Unfortunately, you can not define a style that automatically applies to all rectangles. rectangle is just a path command that gets translated into coordinates immediately, so it's not really treated as a special object. Also, this would be difficult from another perspective: You could have a \path command with a rectangle and a circle in it. Paths can only have one drawing style, so if you had an every rectangle and an every circle style, which one would apply in that case?

Two alternative approaches spring to mind:

1. Use edge instead of rectangle. Then you can specify every edge/.style={to path={rectangle (\tikztotarget)} and the necessary drawing options. Of course, you'll have to take care if you use edge in other contexts.
2. Use nodes instead of just paths for your rectangles. They allow the use of styles like every rectangle node/.style.

Here's an example with both approaches:

\documentclass{report}

\usepackage{tikz}

\tikzset{
rectnode/.style args={#1,#2}{
draw,
blue,
rounded corners,
ultra thick,
minimum width=#1 cm,
minimum height=#2 cm,
anchor=south west
},
every edge/.style={
draw,
ultra thick,
blue,
rounded corners,
to path={rectangle (\tikztotarget)}
}
}

\begin{document}

\begin{tikzpicture}
\draw (1,5) edge (4,7);

\node [rectnode={3,2}] at (1,1) {};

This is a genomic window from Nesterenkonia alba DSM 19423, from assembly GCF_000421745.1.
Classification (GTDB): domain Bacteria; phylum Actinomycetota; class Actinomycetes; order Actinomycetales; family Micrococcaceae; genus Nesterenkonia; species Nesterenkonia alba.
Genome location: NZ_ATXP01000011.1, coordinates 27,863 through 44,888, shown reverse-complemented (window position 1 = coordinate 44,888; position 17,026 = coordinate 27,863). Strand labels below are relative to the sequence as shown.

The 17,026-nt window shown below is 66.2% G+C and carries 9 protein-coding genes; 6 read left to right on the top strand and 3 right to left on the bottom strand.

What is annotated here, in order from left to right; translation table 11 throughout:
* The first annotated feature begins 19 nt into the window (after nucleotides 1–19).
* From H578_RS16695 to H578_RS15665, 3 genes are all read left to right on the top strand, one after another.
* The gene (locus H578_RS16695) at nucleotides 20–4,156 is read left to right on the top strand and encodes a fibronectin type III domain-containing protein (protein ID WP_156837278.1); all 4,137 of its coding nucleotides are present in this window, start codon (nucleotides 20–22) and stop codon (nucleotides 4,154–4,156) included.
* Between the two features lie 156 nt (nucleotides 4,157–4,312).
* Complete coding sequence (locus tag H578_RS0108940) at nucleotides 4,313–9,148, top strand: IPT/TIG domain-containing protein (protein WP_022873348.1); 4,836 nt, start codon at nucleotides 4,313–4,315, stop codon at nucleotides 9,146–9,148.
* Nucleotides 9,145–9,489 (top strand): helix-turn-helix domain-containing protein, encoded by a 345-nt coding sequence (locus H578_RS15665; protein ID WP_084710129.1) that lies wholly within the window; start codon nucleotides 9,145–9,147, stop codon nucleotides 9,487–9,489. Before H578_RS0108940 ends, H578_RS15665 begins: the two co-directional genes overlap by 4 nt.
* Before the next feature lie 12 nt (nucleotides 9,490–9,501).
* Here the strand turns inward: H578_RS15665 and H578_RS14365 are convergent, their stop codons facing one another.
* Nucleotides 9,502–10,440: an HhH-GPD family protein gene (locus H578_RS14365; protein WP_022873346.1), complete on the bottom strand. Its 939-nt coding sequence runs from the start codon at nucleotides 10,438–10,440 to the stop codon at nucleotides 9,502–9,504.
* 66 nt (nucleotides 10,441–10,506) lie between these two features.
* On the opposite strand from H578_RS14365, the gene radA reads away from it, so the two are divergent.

\end{tikzpicture}

\end{document}

-
Cheers Jake! I particularly like the edge-based solution as I can still use coordinates as in \draw ... [rectangle] ... and I don't have to apply a style to each edge manually ^^ –  Staves Mar 7 '12 at 1:55

Based on Jake's original comment, some searching and a little experimentation I arrived at the solution of applying a style to every rectangle node, which Jake also mentions in his answer.

Here is a brief example using this idea:

\documentclass{report}

\usepackage{tikz}

\tikzset{
every rectangle node/.style={
color=blue,
ultra thick
}
}

\begin{document}

\begin{tikzpicture}

% A rectangle node which will have the "every rectangle node" styling applied to it:
\node at (1,3) [draw, rectangle] {Node 1};

% The "color=blue" styling also applies itself to the text attached to this node,
% although it does not explicitly have a rectangle type
\node at (1,2) {Node 2};

% However it is not applied to this one, as it has a defined type (circle):
\node at (1,1) [circle] {Node 3};

\end{tikzpicture}

\end{document}


Which produces (zoomed and cropped somewhat):

The slight caveat that this example (hopefully) highlights is that the every rectangle node styling is also applied to node 2. This initially seemed odd to me as that node doesn't have rectangle specified as a type, but I believe that this happens because nodes have rectangle as a default type. One workaround in this situation is to use a node of type circle without drawing, as demonstrated with node 3.

So to answer my original question - every rectangle node (in conjunction with rectangle nodes) can be used to produce equivalent results to my desired pseudo every rectangle, with the above caveat.

-
Due to the described generally undesirable (at least to me) behaviour and Jake's edge-based solution being more elegant (in my humble opinion), I shall be using that. My answer is just to expand on the possibility of using every rectangle node. –  Staves Mar 7 '12 at 6:55